A Georgia man was arrested for allegedly driving under the influence while traveling through Pickens County over Memorial Day Weekend. The arrest occurred when he was out on bond for another related but more serious charge of vehicular homicide in Cherokee County. He was charged after his wife died in a car accident immediately after their wedding reception in December 2013. The man was driving a Pontiac with his wife as a passenger when he lost control on Georgia Route 5. The vehicle flipped and ejected his wife, who was killed.
Two teenagers have been held in connection with a car accident that killed a third teenager on May 31. According to authorities, an underage DUI charge has been filed against a 17-year-old boy who crashed while driving his Dodge Ram at approximately 1:18 a.m. on the morning of the incident. He also faces a charge of first degree homicide with a vehicle. An 18-year-old man has also been detained on charges of possession of marijuana and underage possession or consumption of alcohol. He also faces a charge of maintaining a disorderly house.
Extended holiday weekends in Georgia are often connected with an increase in DUI incidents. Whereas many states charge for driving while intoxicated, Georgia's DUI charges are based on impairment by drugs, alcohol or vapor. The state's per se DUI charges are used in cases involving a driver who has exceeded the legal blood alcohol content of .08. A charge of less safe DUI may be levied when a driver has not exceeded that limit but has been involved in less safe driving activity after consuming alcohol. Incidents of less safe DUI tend to increase during holiday weekends in connection with gatherings that include alcohol.
Many Georgia residents do not know about the difference between a “less safe” DUI charge and a “per se” DUI charge, but this difference is an important one to take note of. Indeed, there are two different kinds of DUIs that an individual can be charged with and, in the state of Georgia, both of these DUI types could be the result of alcohol, other vapor or drug intoxicants. However, one law could result in a driver’s arrest, even if he or she has a blood alcohol level of under 0.08 percent.
An administrative assistant for the mayor of Columbus has been arrested and accused of drunk driving. The drunk driving charge comes in the wake of a different employee of the mayor's office being placed on leave after she allegedly asked for the campaign sign of the mayor's political rival as a joke. In this most recent event, Georgia troopers stopped and arrested the administrative assistant for DUI at approximately 2 a.m. on a recent Saturday morning.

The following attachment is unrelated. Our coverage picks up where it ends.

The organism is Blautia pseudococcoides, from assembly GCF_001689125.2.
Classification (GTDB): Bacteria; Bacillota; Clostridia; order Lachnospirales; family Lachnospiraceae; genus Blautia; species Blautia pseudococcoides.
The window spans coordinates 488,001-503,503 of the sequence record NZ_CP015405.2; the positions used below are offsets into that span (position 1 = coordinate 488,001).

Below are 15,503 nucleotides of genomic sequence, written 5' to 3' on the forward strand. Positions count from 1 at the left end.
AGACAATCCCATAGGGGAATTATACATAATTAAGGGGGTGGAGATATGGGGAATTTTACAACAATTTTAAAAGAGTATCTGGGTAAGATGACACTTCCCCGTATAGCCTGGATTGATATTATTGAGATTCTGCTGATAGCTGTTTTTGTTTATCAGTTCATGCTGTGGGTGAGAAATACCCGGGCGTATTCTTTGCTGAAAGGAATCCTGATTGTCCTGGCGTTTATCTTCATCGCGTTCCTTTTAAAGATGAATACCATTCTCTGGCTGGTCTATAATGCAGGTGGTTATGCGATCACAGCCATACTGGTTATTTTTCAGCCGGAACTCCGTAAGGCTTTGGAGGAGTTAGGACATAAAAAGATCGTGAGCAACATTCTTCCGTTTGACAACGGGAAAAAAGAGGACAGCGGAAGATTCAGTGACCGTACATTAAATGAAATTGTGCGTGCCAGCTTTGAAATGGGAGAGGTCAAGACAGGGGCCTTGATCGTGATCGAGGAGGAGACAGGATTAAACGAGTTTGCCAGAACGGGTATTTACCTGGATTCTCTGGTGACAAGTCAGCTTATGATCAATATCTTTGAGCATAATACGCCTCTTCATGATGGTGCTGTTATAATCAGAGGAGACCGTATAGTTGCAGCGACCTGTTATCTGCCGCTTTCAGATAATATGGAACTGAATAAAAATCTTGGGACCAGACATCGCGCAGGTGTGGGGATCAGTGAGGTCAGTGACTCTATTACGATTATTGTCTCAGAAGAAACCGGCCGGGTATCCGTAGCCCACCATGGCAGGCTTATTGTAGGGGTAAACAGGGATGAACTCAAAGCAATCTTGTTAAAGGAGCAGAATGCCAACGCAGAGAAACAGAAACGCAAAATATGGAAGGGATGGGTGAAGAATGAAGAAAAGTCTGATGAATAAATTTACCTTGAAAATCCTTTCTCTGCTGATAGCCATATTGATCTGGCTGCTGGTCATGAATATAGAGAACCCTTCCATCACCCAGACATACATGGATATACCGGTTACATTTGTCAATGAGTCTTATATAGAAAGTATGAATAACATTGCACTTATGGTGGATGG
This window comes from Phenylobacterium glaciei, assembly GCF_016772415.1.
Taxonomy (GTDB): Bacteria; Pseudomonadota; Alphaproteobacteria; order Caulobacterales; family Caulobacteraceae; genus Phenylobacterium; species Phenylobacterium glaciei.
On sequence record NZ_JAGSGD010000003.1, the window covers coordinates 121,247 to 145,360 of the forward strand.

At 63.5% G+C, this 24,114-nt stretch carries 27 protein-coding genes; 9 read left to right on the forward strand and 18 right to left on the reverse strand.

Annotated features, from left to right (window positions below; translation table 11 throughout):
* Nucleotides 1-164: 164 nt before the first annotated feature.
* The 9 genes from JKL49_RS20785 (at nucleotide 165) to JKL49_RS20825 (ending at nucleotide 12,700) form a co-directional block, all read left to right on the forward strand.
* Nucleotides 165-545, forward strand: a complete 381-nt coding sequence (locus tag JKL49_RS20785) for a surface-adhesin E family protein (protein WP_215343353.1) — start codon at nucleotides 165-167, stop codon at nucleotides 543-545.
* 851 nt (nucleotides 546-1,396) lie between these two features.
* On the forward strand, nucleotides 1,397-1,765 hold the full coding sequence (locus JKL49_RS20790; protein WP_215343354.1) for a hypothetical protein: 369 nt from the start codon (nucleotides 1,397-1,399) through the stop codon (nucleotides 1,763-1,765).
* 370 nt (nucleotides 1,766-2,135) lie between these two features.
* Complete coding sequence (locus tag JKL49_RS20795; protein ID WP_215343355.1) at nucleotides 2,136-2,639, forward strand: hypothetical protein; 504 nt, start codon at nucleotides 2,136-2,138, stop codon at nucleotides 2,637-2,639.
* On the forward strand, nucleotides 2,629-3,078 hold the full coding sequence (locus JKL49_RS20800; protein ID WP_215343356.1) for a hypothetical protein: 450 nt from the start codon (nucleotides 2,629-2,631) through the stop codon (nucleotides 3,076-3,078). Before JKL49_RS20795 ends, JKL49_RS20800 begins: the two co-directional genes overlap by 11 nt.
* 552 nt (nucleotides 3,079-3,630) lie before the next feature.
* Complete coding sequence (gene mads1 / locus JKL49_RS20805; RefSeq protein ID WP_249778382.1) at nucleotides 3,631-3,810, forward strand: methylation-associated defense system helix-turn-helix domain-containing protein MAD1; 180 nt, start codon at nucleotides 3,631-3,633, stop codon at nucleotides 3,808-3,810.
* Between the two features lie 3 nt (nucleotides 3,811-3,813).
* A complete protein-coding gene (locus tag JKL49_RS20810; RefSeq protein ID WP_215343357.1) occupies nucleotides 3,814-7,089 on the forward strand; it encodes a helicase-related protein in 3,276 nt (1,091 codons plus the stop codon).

DUI charges can stem from poor judgment, and they can also be the result of a Breathalyzer machine that was improperly calibrated. Every situation is different, but the one variable that is always the same is that a conviction of a DUI offense -- whether it's the first, second or third -- carries serious consequences. The penalties can range from a suspension or revocation of driving privileges, substance abuse treatment, substantial fines and/or time in jail. The future for one Georgia man is uncertain as he is facing his third DUI arrest.
Most states have a point system with regard to traffic infractions and the state of Georgia is no different. A DUI conviction, however, is different. Points will not be assessed for DUI alone, yet points could be assessed if the individual is also convicted of other traffic offenses in connection with drunk driving -- such as speeding, failing to stop at a stop sign or reckless driving, for example. Nevertheless, even though a drunk driving conviction will not trigger points, it will trigger other criminal punishments and insurance rate hikes.
Recently, one of the top judges in Georgia made some comments on the status of the state's judicial system and the access to liberty and justice for all. The judge praised the manner in which specialized DUI courts are helping citizens -- mainly because these courts give judges alternatives to jail time, which can be issued to those who qualify. The judge said that people who complete these alternative programs have a 93 percent chance of continuing their lives without further criminal charges.
A sheriff's deputy employed by Rockdale County was recently arrested on drunk driving charges recently. Law enforcement officials allege that she caused a wreck while DUI, which resulted in the injury of two people. The 27-year-old Georgia deputy will face charges of failure to maintain her lane and driving under the influence in court.
Individuals who are accused of driving while under the influence of alcohol or drugs may be seen as guilty troublemakers by residents of the community. Still, this is not the viewpoint taken by the justice system in Georgia, where these individuals are innocent until proved guilty. One Georgia man is facing this scenario after being arrested and charged with a DUI and other violations.